The Evolution of the Monstrous: In Light of a Comparison of Mary Shelley's Frankenstein And

Published: 2021-06-29 07:03:40
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Category: English

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Monstrous. A word of nine letters and two syllables with the power to send chills up spines, the word is defined as; frightful or hideous, especially in appearance; extremely ugly; shocking or revolting, outrageous; deviating grotesquely from the natural or normal form or type (dictionary.com). While cultures and societies have evolved, the idea of what constructs monstrosity has as well. Throughout history the word monstrous has been used to describe various realms, from the romanticism of Mary Shelley's striking novel Frankenstein in 1818, to the Syfy action of Paul Anderson's film Death Race in 2008. Both Frankenstein and Death Race have similarities and differences in their plot, monster figures, societal issues and the overall portrayal of monstrosity. As the latter comparisons of these extraordinary "monster" stories are analyzed, the proof of the evolution of monstrosity will be revealed.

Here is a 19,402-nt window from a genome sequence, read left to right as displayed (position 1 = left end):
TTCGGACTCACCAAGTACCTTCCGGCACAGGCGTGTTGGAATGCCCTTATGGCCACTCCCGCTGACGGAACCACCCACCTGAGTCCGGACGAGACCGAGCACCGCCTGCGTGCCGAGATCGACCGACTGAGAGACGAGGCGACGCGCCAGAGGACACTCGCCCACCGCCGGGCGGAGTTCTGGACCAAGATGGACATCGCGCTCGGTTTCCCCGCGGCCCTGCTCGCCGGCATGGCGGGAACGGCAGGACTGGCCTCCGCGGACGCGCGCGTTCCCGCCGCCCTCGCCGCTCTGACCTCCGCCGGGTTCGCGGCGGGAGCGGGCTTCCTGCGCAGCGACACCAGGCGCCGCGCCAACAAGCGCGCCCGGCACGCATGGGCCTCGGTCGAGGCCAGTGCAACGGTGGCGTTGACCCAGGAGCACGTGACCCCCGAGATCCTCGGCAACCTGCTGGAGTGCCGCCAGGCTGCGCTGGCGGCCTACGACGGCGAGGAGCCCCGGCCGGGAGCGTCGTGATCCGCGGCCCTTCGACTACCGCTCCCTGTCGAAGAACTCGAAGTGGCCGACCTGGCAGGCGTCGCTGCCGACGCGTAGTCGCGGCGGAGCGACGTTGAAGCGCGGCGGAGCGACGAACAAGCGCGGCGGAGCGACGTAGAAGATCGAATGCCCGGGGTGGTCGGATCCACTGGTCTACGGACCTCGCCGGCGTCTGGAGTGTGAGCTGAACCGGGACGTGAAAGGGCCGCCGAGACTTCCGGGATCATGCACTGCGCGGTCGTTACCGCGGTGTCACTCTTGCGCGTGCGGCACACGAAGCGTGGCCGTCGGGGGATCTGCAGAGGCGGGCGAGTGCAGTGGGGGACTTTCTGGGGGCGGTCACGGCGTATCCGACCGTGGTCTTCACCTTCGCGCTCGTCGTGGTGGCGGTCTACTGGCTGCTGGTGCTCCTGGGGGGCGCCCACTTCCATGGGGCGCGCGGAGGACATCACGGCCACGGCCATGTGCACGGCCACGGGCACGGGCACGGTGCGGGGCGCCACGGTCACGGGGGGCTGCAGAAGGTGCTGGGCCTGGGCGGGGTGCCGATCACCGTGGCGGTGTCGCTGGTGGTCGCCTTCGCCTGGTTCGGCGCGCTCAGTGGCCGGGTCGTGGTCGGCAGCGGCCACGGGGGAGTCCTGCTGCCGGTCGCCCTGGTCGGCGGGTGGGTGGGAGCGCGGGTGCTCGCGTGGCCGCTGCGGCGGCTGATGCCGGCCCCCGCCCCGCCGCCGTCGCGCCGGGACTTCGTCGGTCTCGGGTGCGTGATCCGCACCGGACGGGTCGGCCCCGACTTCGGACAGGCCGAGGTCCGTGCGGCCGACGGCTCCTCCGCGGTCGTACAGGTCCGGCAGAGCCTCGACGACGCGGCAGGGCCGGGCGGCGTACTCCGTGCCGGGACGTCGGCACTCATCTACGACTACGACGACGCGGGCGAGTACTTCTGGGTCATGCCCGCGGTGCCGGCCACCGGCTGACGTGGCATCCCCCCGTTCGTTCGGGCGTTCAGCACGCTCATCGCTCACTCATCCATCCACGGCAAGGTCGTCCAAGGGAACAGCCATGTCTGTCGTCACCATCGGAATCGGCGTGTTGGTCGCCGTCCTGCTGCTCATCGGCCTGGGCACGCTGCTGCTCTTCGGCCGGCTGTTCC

Frankenstein is a compelling novel written in frame, Shelley constructs the story of the monster, the antagonist, within the story of Victor Frankenstein, the protagonist, within the story of the narrator Robert Walton in the form of letters. The novel follows the life of Victor Frankenstein, telling first of his childhood and the loss of his mother, followed by his education in Ingolstadt, where he studies every realm of the natural sciences. While engrossed in his studies Victor resolves to the desire of "infusing life into an inanimate body" (Shelley, 56), thus begins the story of the monster. Shelley shadows the creature through his abandonment, to his encounters with and growing thoughts of mankind and his resulting hatred of humanity. The creation and his creator meet in response to the death of Victor's brother, William and later Justine. As the creature tells his story both Victor and the reader learn of his early life, including his life in the forest with the cottagers, from whom he learnes language, literature, hardship, betrayal and love. The creature then demands that Victor grant him one single happiness, the creation of a mate, and he will disappear and never harm humanity again. After strong refusal Victor ultimately agrees to construct a mate for the creation however once the mate is complete but not yet brought to life, Victor resolves to brutally destroy the work before the eyes of his creation, "The wretch saw me destroy the creature on whose future existence he depended for happiness, and with a howl of devilish despair and revenge, withdrew" (Shelley, 159) this action later resulted in the vengeful deaths of Victor's friend, Clerval, and his friend, wife and cousin, Elizabeth. After the death of so many loved ones, Victor vows to never cease hunting his creation until one of them is dead. This chase brings Victor to Walton's ship where, through his slowly approaching death, Victor tells both his story and the story of his creation. The novel in its entirety is in fact Victors accounts that Walton scripted and sent as letters to his sister, Margret Saville, also included is Walton's interaction with the creature as he weeps over Victor's body and resolves to commit his body to ashes since he has nothing else for which to live.

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